By taking the oscillation period of adjacent peaks and valleys in Fig. 5a for θ = 0^{o}, the extracted F_{s1} values as a function of the LL index n are shown in the upper panel of Fig. 6a for SRO films with t ≈ 13.7 and 17.6 nm. Here, n was determined by setting B_{c} as the field above which the quantum limit occurs. F_{s1} marches down from about 34.5 T for n = 8.5–28 T for n = 4, and this behavior is consistent with the observed downward bending of the 1/μ_{0}H_{n}−n curve in the Landau fan diagram shown in the lower panel of Fig. 6a. Surprisingly, the intercept n_{0}, obtained by linearly extrapolating the high n data (blackdashed line), gives an unusual large phase shift of δ ≈ −2.0.
Discussions
The surface nature of F_{s1} ≈ 30 T with a small effective mass m^{*} = (0.30 ± 0.01)m_{e} was strongly supported by the 2Dlike angle dependence of F_{s1} and nonmonotonic t dependence of oscillation amplitude as shown in Figs. 5e, f and 3c, respectively. Considering a conventional 2D parabolic band with a frequency of 30 T, the field required for the quantum limit (B_{q}) can be calculated, giving B_{q} ≈ 30 and 15 T for spindegenerate bands and single spin subband, respectively. We also remark that such a 2D Fermi pocket is not likely coming from the SRO/STO interface conduction due to band bending or oxygen loss in STO, which typically gives a larger effective mass of m^{*} > 1.0m_{e}^{39,40}. One intriguing possibility for such a 2Dlike small pocket of F_{s1} ≈ 30 T is then the unusual quantum oscillation due to WOE as illustrated in Fig. 6b, which is supported by the existence of nonoverlapping Weylnode pairs near the Fermi energy from our band calculations (Fig. 4) and also several earlier reports^{20,24}. The dashed circles around the projected Weyl nodes with a length scale of inverse magnetic length (\({\ell }_{{{{\rm{B}}}}}^{1}\)) are boundaries where the transition from the Fermiarc surface states to the bulk states happens before reaching the ends of the Fermiarcs, giving rise to a reduced effective area for the Weylorbit and thus the nonadiabatic correction effect^{12}. The quantum oscillation due to WOE can be described as^{12}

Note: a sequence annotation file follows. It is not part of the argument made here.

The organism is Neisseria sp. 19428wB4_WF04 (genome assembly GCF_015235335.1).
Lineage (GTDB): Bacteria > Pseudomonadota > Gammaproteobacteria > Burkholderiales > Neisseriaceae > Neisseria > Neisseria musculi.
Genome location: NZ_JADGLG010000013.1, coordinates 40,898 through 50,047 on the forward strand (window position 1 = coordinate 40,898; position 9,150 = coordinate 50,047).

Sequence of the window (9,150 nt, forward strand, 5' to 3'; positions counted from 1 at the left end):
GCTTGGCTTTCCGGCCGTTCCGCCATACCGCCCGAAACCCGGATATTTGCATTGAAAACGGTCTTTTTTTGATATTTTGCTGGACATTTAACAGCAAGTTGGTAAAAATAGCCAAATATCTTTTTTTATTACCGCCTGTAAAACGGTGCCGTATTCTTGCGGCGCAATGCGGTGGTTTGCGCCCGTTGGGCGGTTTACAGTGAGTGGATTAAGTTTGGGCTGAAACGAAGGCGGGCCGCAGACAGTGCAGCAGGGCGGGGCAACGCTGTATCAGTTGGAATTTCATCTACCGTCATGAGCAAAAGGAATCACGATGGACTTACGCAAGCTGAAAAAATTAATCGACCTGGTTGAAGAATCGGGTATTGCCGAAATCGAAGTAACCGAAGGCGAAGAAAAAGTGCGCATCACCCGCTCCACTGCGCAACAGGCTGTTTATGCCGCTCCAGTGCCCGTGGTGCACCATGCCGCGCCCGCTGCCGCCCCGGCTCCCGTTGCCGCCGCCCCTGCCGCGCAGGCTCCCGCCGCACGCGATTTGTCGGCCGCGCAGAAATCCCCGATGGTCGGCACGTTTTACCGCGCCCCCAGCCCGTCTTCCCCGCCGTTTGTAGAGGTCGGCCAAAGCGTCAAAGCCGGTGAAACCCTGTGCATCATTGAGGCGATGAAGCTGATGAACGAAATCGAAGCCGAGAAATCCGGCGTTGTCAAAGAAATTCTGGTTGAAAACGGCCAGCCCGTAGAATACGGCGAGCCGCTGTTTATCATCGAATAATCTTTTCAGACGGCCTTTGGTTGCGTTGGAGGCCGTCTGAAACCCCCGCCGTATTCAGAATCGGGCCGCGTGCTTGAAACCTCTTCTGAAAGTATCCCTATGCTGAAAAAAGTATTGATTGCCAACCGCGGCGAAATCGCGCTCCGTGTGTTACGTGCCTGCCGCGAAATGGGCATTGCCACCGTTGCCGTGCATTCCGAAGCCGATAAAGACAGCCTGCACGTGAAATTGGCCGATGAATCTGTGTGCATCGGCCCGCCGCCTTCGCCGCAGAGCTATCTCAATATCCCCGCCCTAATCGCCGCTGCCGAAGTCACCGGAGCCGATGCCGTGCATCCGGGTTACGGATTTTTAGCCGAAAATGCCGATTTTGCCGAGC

where n is the LL index, μ is the chemical potential, and υ is the Fermi velocity. \({k}_{0}^{{\prime} }\equiv {k}_{0}(14\alpha /{k}_{0}{\ell }_{{{{\rm{B}}}}})\) is defined as the effective wave vector connecting the projected Weylnode pair on the surface, and k_{0} is the length of the Fermiarc. \({\ell }_{{{{\rm{B}}}}}\equiv \sqrt{\hslash /e{\mu }_{0}{H}_{n}}\) is the magnetic length, and α is the parameter governing the nonadiabatic correction^{12}. The corresponding frequency can then be calculated using F_{s1} = 1/μ_{0}H_{n}−1/μ_{0}H_{n−1}. One important consequence of Eq. (1) is the thickness dependence of the phase in the oscillation. The 1/μ_{0}H_{n} value will progressively decrease with increasing t values, and the amount of phase shift should be independent of n, which is in accordance with our observation shown in Fig. 5a. We remark that the phase shift due to trivial minor carrier density variations is expected to be linearly proportional to n, which is thus strikingly different from the nindependent phase shift due to WOE (see Supplementary Note 7). By solving for 1/μ_{0}H_{n} in Eq. (1), the resulting simulated F_{s1}−n and 1/μ_{0}H_{n}−n curves are shown as solid lines in the upper panel and lower panel of Fig. 6a, respectively, where the gradual change of line color represents the progressive increase of α parameter from 0 to 2. Here, we used m^{*} = 0.3m_{e}, t = 13.7 nm, and F_{s1} = 40 T for α = 0.